A MAN who masterminded the biggest ever slot machine cheating scheme has agreed to show authorities in Las vegas how he and accomplices stole £25m a year from casinos.
Dennis Nikrasch admits using a sophisticated computer-generated device to empty the machines of their jackpots in Las Vegas. In 1997, he and a group of friends won 10 multi-million pound jackpots at six Las Vegas casinos, say prosecutors.
Now Nikrasch (57), has agreed to a plea bargain under which he will tell Nevada gaming authorities exactly how the scheme worked. He has pleaded guilty to charges of conspiracy and money laundering and, despite the deal, expects to be jailed for up to seven years.
Nikrasch's lawyer said: ``He's awesome. The most brilliant mind I have run across in this kind of endeavour. He could have worked for a slot machine company and made a fortune.''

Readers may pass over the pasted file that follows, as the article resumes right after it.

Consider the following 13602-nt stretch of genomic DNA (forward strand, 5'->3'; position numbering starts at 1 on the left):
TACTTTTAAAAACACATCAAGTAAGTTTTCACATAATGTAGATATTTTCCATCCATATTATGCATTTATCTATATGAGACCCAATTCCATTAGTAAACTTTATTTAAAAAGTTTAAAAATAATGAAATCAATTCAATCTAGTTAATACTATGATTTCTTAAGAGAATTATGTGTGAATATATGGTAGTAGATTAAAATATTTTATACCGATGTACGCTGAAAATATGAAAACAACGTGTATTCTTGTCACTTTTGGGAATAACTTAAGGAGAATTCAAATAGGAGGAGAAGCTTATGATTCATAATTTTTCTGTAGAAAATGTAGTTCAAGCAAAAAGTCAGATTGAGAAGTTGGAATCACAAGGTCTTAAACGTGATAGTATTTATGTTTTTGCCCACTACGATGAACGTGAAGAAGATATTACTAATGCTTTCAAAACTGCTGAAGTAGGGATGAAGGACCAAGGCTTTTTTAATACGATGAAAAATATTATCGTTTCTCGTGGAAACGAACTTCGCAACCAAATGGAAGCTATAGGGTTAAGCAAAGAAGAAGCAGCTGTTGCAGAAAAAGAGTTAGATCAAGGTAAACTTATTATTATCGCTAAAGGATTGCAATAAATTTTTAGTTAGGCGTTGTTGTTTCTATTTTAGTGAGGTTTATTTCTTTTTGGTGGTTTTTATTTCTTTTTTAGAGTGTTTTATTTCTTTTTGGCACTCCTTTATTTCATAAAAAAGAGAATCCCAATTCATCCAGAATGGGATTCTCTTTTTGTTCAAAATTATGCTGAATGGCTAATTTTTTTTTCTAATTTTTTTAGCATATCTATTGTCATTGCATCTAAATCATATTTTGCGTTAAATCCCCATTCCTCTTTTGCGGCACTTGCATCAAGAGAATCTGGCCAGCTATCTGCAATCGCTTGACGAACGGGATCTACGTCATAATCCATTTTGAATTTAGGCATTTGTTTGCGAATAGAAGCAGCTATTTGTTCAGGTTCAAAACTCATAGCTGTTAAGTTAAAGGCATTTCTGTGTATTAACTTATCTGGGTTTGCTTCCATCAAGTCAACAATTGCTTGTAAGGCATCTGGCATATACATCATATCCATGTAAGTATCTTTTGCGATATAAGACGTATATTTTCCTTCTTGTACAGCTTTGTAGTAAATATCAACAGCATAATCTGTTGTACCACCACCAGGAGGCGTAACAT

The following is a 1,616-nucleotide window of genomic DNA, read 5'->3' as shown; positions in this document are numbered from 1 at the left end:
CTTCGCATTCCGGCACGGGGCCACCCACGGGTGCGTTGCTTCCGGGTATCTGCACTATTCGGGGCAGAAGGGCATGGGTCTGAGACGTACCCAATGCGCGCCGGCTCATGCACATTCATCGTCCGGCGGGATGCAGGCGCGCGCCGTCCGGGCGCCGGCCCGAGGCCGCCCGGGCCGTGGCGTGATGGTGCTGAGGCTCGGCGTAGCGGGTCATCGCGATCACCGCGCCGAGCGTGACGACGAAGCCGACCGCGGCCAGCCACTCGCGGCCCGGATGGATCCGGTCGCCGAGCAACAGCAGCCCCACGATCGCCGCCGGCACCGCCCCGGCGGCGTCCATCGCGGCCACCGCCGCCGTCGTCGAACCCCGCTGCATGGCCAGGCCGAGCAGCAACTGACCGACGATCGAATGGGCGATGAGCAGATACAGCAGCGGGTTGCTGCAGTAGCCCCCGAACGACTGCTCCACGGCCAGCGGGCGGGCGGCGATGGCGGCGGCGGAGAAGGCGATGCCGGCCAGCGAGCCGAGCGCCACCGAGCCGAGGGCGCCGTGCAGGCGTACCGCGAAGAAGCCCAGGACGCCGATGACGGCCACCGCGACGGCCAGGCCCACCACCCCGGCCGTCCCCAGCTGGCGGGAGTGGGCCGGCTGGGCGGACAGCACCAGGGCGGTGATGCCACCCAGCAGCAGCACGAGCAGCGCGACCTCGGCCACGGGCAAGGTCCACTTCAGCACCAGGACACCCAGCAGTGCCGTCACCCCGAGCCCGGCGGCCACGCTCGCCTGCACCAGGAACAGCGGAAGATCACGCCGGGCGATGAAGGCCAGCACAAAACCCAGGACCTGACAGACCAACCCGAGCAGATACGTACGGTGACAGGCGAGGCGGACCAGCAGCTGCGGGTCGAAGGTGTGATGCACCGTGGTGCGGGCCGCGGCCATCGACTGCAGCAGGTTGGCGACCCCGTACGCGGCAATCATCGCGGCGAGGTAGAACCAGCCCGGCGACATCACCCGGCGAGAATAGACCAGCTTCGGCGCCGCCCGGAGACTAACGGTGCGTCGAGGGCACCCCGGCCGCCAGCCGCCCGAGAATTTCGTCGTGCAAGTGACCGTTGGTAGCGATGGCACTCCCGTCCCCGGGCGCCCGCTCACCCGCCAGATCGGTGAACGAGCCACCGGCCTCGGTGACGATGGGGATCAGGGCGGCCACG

Gregory Damm, the assistant US Attorney prosecuting the case, said that in 1995 Nikrasch bought slot machine parts from a gaming machine company and adapted them. Then, using a computer-linked device, he was able to clean out casino machines in minutes.
Mr Damn said: ``He would select a machine and alter it while another person would act as a `blocker' standing between him and surveillance cameras that monitor acitivities in all Nevada casinos.''
``He would be in the casino for a very short time. He would fix the machine, then leave. He wasn't present when the jackpot was hit.''
Friends Nikrasch recruited to win the money would then split the jackpots with him and he would keep up to 70pc, said Mr Damm.
In 1986 Nikrasch was convicted of being part of a ring that illegally won £7m. He was sentenced to 15 years in prison but was released on parole after five years. Some of the same investigators who worked on that case were also involved in Nikrasch's latest spree, said Mr Keith Copher, chief of enforcement for the Nevada state Gaming Control Board.
He said: ``Nikrasch has been involved in this kind of thing for years. He's very sophisticated.''
(Daily Telegraph London)